Down Debt

Puerto Rico drops power company debt restructuring deal

SAN JUAN, Puerto Rico — Puerto Rico’s governor announced on Tuesday that his administration was canceling a proposed debt restructuring deal for the island’s state-owned power company, calling it unworkable.

The deal had been in the works for several years and was delayed by the pandemic, and many expected it to be approved soon as Puerto Rico’s government begins to emerge from bankruptcy after declaring in 2015 that it was unable to pay her more than 70 dollars. billions of public debt.

The island’s Electric Power Authority holds more than $9 billion of this debt, the largest of any government agency, and economists consider restructuring this debt essential to the island’s economic progress.

Governor Pedro Pierluisi said the currently proposed deal is neither feasible nor in Puerto Rico’s best interest.

“I am determined to get (the company) out of bankruptcy,” he said, adding that he supported a deal that would ensure an efficient, cleaner and reliable electric power system for the island.

A federal board of control that oversees Puerto Rico’s finances and the pending bankruptcy process in federal court said it supports Pierluisi’s decision. However, he noted that the plan would have reduced the power company’s debt by 32% and that lawmakers whose approval was needed “unfortunately rejected some of the key terms … as unacceptable.”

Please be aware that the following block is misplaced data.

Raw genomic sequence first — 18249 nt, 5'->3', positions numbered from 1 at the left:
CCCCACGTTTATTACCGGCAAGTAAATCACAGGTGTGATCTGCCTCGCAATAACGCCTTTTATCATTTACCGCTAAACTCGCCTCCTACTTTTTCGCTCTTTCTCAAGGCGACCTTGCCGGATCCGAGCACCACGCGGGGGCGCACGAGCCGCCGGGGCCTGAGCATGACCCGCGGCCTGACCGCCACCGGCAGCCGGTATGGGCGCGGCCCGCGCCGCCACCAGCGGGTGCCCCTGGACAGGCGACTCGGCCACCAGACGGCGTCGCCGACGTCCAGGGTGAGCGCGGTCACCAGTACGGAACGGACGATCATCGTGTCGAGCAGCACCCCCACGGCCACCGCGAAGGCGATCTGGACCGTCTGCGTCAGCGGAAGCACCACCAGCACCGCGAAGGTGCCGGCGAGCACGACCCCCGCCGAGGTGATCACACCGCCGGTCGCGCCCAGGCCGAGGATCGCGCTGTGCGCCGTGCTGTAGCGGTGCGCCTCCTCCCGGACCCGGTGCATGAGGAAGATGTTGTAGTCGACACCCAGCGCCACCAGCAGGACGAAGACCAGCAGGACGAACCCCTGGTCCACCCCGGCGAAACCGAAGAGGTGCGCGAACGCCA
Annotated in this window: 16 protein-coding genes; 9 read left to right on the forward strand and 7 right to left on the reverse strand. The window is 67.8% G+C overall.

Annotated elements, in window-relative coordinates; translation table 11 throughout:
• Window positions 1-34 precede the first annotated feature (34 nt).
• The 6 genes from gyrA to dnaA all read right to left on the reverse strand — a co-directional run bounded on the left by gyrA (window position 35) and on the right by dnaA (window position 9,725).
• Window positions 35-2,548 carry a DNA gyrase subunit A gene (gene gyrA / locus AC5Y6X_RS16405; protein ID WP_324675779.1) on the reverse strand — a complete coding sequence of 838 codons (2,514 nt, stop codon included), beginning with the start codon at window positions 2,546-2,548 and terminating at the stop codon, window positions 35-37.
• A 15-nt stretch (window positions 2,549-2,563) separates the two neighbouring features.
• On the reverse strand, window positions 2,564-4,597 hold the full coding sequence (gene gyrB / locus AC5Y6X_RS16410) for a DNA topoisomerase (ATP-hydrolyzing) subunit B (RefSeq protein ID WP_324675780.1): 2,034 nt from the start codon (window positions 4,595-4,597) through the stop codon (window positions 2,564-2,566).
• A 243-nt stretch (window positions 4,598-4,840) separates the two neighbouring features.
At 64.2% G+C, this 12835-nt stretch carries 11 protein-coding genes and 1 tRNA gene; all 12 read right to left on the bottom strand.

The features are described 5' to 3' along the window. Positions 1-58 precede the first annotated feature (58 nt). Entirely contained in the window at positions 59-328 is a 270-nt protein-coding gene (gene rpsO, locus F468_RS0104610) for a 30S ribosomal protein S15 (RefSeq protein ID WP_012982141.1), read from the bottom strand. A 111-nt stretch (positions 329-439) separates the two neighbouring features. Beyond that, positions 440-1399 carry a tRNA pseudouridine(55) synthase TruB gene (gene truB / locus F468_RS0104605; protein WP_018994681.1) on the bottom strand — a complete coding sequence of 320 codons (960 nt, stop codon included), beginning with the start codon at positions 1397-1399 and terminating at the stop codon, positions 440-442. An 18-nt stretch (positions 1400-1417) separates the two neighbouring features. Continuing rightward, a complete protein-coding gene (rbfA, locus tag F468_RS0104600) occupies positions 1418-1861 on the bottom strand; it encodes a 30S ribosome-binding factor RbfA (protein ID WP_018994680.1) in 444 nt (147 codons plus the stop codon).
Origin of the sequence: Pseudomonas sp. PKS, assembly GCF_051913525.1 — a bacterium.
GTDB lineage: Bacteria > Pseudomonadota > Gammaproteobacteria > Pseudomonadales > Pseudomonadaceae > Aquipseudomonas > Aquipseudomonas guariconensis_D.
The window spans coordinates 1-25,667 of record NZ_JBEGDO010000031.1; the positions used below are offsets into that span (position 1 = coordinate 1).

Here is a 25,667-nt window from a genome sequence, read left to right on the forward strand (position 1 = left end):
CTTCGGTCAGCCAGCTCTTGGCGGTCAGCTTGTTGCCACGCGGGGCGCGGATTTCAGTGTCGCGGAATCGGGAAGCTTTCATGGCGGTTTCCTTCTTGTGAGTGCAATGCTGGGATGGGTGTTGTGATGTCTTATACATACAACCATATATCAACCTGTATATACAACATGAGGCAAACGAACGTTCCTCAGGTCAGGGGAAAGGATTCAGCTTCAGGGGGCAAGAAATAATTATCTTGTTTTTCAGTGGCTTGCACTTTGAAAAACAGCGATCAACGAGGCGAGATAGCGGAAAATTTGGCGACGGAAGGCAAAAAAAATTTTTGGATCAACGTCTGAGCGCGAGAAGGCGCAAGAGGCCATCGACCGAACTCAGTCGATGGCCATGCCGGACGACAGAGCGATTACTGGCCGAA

The board said it expects to negotiate a new resolution through mediation or another process.

The board and governor’s office said global economic conditions — including rising inflation and soaring oil prices — have changed significantly since the deal was negotiated with creditors in 2019.

On Monday, the Institute for Energy Economics and Financial Analysis criticized the plan, saying it “ignores Puerto Rico’s financial vulnerability and jeopardizes the future of its energy grid.”

Tom Sanzillo, director of financial analysis at the Ohio-based nonprofit, said the deal would have imposed a “significant rate hike” while reimbursing bondholders for 8.2 billions of dollars of inherited debt.

He said that by imposing new debt service to pay off old debt, the deal would have negated any benefit of the $12 billion Puerto Rico is expected to receive from the US federal government to rebuild its power grid after the hurricane. Mary.

“(The company) would actually use the money to redeem the bondholders,” he said. “It’s a tax gimmick.”

José Caraballo-Cueto, a Puerto Rican economist and university professor, welcomed the plan’s rejection, adding that a good debt restructuring deal cannot leave a government with more debt than assets.

“It was a good decision,” he said, noting that the cost of energy in Puerto Rico is one of the highest of any U.S. jurisdiction and that the proposed deal would have resulted in an even higher increase. higher electricity bills amid ongoing blackouts.

“They have to sit down and look for a reasonable deal,” he said.

Creditors who hold debt issued by the Puerto Rico Electric Company could not immediately be reached for comment.